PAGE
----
Run is a devastating sport. Every year, they produce billions of shoes, they carry until they begin to break down and throw into the landfill. It is estimated that every year, in the United Kingdom, 300 million pairs of tennis shoes are rolled out.
In a long-term plan to avoid excess rubbish, adidas reconfigures its factories to produce footwear that can be cut into pellets, twist and turn into new trainers. The first experimental shoe of this kind is Futurecraft.Loop.
At first glance, running shoes do not look too different from any other. This is an all-round coach that is made up of all the usual components: foam padding, outer sole, knit upper, insert, ties and torsion bars added for stability.
Where the Loop does not stand out in how it is made – and reworked. Adidas engineers made a whole pair of shoes from a single material, a version of thermoplastic polyurethane (TPU). On average, other adidas coaches are made of at least 12 different materials. "The concept is that this shoe can be 100 percent recycled and that there is no waste," says Tanya Sahanga, Futurecraft's adidas team engineer who previously experimented with 3D print instructors and trained engineers of plastic pollution from the ocean.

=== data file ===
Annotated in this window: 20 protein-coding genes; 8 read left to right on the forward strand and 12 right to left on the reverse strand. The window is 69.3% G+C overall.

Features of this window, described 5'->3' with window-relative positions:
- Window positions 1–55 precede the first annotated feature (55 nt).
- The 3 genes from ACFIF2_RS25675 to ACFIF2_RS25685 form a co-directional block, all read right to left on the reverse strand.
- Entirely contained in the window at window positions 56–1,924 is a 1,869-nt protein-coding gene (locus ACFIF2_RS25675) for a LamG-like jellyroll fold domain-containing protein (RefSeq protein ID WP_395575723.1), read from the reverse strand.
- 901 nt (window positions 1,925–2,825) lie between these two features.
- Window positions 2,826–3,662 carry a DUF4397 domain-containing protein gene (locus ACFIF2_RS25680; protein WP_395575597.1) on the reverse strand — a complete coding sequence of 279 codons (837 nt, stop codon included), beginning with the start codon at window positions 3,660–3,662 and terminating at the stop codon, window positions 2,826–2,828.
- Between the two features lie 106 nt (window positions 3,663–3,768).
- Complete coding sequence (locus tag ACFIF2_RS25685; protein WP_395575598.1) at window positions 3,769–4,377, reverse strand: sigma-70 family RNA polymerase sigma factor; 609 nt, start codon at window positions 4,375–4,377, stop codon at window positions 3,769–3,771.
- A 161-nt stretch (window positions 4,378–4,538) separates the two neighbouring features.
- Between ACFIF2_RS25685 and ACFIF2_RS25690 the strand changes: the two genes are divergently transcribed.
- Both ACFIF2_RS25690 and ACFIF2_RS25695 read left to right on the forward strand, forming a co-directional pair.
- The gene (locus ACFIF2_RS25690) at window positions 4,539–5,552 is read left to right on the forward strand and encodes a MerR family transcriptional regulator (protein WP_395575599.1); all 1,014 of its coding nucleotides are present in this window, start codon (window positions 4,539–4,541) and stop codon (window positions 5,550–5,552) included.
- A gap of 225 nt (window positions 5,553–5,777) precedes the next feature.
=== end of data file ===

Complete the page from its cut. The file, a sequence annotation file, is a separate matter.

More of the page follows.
"We're returning to the footwear of the first generation," says Graham Williamson, Senior Director of Adidas Department of the Future and leading the Loop project. "We will recycle and use this recycled material to create the components for the subsequent shoe."
To recycle the shoes, adidas handled them and dispatched them to one of their ASF industrial partners. When they arrive here, the material is chopped into fine pellets and then ripped back to the original condition from which it can be turned into a shoe.
Most importantly, TPU can dissolve when used. TPUs are one type of plastic polyurethane and are considered to have elastic properties as well as being transparent and generally resistant to oils and fats. This is not the first time that the company used a TPU variant in their shoes; In February 2013, adidas introduced its Boost foam, which is used in most midsoles, after working with a German BASF chemical producer.
When used in midsole, Boost is formed of 2,500 elastic TPU beads that are compressed into the mold to create an unmistakable appearance of rice cake. "The upper part is made of the same material," says Sahanga for Loop. (It's a grayish color because there is no chemicals that lighten, which coaches usually give an intact white look, she says). The problem for her team was that the TPU could relatively easily be manipulated into the substrate by turning it into a thread that can be used to make the upper shoe much more challenging.
The project breakdown, which lasts six years, came in 2016 when engineers modified plastics so that they could turn into a traditional fabric chain. "TPU yarn is available in the market, but we developed one specific for us and we have progressed," explains Sahanga. Previously, adidas did not have the material it could use to produce the entire shoe – traditionally the upper parts of the shoe are made of polyester.
"At the beginning of 2017, we were able to replicate shoes and components, before that we could only make one or two shoes at a time," says Sahanga. "We made a pile of 50."